IM Rare Earths News in Brief 22 – 29 June

By James Sean Dickson
Published: Monday, 29 June 2015

ERECON final report released; Stans hires additional counsel; Lynas receives positive IEIA report.

A report entitled "Strengthening the European Rare Earths Supply Chain – Challenges and Policy Options" has been released by the European Rare Earths Competency Network (ERECON), a think tank operating at arm’s length from the European Union (EU).

The report predicts a 20% increase in rare earths demand between 2014 and 2017, rising to 50% higher by 2020.

It said that rare earths substitution is not a panacea to rare earths supply, that the development of new heavy rare earths sources outside of China and greater recycling must remain an "urgent priority" for Europe.

"The conclusions and policy recommendations demonstrate an understanding of the growing importance of resource security to Europe and need for long term strategic planning," Mark Saxon, CEO of TSX-V-listed Tasman Metals Ltd, which owns the Nora Karr rare earths project in Sweden, said.

"Volatile pricing and insecure access to rare earths and other raw materials threaten to undermine European competitiveness and may slow the uptake and development of priority low carbon technologies, such as electric vehicles and offshore wind energy," Saxon added.

TSX-V-listed Stans Energy Corp. has retained additional counsel for its numerous legal cases against the central Asian republic of Kyrgyzstan.

The company is seeking the repatriation of an estimated $118m in lost earnings relating to what it saw as the unlawful repossession of its Kutessay II rare earths project.

"As our case has grown both in scope and in size, additional resources are available to the company for deployment to ensure that a robust plan is in place to secure compensation for Stans and its stakeholders relating to the impact on the company’s business operations in Kyrgyzstan," Rodney Irwin, Stans’ CEO, said.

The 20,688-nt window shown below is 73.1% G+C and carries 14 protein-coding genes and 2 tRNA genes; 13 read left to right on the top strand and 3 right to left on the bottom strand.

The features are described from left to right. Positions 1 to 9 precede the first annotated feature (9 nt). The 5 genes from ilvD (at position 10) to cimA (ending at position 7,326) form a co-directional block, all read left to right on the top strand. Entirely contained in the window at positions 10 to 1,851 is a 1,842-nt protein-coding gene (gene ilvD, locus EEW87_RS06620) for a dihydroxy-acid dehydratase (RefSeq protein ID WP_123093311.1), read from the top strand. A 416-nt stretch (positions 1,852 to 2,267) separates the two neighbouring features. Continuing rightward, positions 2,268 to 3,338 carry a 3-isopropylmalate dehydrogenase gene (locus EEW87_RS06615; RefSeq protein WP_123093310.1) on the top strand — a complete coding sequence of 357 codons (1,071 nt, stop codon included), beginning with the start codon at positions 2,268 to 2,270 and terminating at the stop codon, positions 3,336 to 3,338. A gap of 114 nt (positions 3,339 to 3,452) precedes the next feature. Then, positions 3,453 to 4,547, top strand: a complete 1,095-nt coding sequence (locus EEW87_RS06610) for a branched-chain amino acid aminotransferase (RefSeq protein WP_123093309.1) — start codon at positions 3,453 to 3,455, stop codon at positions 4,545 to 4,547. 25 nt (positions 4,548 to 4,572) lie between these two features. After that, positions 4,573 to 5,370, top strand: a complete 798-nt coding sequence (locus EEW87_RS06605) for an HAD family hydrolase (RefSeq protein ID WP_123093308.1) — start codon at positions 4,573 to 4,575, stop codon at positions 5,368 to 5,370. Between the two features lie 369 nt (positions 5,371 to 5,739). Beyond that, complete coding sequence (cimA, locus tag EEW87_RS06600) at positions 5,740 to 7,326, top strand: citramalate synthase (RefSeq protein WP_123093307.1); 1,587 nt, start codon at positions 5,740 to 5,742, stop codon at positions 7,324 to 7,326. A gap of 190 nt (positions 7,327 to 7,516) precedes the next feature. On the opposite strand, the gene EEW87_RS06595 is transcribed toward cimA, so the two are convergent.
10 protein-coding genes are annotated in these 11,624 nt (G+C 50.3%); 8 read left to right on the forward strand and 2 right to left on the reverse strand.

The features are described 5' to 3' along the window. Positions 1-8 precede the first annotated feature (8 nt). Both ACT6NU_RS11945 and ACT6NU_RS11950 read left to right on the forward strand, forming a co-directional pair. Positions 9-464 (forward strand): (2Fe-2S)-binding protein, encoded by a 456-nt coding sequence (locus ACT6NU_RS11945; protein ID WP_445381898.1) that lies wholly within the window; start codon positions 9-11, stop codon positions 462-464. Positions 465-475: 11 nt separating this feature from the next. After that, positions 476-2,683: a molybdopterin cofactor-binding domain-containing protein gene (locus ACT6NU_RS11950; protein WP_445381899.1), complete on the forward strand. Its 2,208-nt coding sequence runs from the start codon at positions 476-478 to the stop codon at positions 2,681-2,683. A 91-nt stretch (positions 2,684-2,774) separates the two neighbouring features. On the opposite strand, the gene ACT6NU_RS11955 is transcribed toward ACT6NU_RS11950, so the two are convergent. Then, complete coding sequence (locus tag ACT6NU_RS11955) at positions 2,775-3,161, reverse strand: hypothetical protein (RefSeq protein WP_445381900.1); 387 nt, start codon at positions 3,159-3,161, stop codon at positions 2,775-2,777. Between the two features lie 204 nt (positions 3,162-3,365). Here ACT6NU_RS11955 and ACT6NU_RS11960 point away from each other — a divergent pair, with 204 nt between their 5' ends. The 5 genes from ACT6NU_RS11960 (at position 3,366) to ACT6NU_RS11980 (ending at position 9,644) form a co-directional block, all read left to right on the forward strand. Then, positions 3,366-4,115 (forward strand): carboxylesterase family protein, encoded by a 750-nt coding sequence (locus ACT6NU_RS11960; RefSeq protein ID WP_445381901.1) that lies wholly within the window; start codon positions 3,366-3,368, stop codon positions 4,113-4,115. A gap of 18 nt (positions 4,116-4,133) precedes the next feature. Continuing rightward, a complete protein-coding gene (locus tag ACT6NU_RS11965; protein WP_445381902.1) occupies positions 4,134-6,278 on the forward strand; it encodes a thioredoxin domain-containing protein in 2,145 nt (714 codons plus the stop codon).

Bennet Jones LLP will continue to work with Stans while Torys LLP and Freshfields Bruckhaus Deringer will commence counsel to the company under the arrangements.

Australian rare earths miner Lynas Corp. has welcomed an International Atomic Energy Agency (IAEA) release that suggests that its Lynas Advanced Materials Plant (LAMP) in Malaysia is low risk.

Campaigners protesting against the LAMP. (Source: Ryan Albrey, via Flickr)

"The radiological risks to members of the public and to the environment associated with the operation of [the] LAMP are intrinsically low," the IEIA said.

The report is particularly important for the company owing to a history of protests against the company’s facility in Malaysia, at which it processes ore material from the Mount Weld mine in Australia.

Campaigners originally protested against the site over disproven concerns about its radioactive by-products, fed by a local now-disused plant that had caused health problems in the past

Lynas also released comments on recent volatile trading of its shares. It said it was not aware of any information that has not been announce that could explain the recent trading patterns.

"Based on recent performance the business currently expects to continue to deliver positive free cash flow," Lynas said.